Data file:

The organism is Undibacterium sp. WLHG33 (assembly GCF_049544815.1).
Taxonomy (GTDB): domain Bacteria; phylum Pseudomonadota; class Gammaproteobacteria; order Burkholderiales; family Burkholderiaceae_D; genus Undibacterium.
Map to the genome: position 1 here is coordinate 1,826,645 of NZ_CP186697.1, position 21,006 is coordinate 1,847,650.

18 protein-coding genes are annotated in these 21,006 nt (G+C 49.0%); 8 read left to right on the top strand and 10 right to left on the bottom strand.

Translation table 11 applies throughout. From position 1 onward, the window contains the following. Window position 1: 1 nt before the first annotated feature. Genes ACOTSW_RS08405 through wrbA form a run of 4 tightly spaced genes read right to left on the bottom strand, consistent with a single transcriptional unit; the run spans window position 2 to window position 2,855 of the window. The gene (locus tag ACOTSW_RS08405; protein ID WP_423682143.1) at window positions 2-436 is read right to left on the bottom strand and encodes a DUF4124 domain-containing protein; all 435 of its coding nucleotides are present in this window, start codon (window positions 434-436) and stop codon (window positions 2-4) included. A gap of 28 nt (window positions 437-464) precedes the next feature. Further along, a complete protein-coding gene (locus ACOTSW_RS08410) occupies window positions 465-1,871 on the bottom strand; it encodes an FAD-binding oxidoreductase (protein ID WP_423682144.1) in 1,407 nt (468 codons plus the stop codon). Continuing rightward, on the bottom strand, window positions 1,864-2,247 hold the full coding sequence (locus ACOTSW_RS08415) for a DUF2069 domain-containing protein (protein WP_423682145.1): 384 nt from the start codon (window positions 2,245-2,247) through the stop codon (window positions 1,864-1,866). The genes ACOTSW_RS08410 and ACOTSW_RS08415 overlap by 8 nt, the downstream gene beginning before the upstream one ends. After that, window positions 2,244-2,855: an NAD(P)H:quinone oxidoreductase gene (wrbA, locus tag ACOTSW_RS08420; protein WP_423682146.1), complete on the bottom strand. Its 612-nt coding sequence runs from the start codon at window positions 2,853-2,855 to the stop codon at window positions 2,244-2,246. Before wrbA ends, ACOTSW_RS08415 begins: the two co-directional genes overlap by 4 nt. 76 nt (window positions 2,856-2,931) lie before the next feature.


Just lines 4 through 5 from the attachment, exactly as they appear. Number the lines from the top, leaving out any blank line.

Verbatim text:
18 protein-coding genes are annotated in these 21,006 nt (G+C 49.0%); 8 read left to right on the top strand and 10 right to left on the bottom strand.

Translation table 11 applies throughout. From position 1 onward, the window contains the following. Window position 1: 1 nt before the first annotated feature. Genes ACOTSW_RS08405 through wrbA form a run of 4 tightly spaced genes read right to left on the bottom strand, consistent with a single transcriptional unit; the run spans window position 2 to window position 2,855 of the window. The gene (locus tag ACOTSW_RS08405; protein ID WP_423682143.1) at window positions 2-436 is read right to left on the bottom strand and encodes a DUF4124 domain-containing protein; all 435 of its coding nucleotides are present in this window, start codon (window positions 434-436) and stop codon (window positions 2-4) included. A gap of 28 nt (window positions 437-464) precedes the next feature. Further along, a complete protein-coding gene (locus ACOTSW_RS08410) occupies window positions 465-1,871 on the bottom strand; it encodes an FAD-binding oxidoreductase (protein ID WP_423682144.1) in 1,407 nt (468 codons plus the stop codon). Continuing rightward, on the bottom strand, window positions 1,864-2,247 hold the full coding sequence (locus ACOTSW_RS08415) for a DUF2069 domain-containing protein (protein WP_423682145.1): 384 nt from the start codon (window positions 2,245-2,247) through the stop codon (window positions 1,864-1,866). The genes ACOTSW_RS08410 and ACOTSW_RS08415 overlap by 8 nt, the downstream gene beginning before the upstream one ends. After that, window positions 2,244-2,855: an NAD(P)H:quinone oxidoreductase gene (wrbA, locus tag ACOTSW_RS08420; protein WP_423682146.1), complete on the bottom strand. Its 612-nt coding sequence runs from the start codon at window positions 2,853-2,855 to the stop codon at window positions 2,244-2,246. Before wrbA ends, ACOTSW_RS08415 begins: the two co-directional genes overlap by 4 nt. 76 nt (window positions 2,856-2,931) lie before the next feature.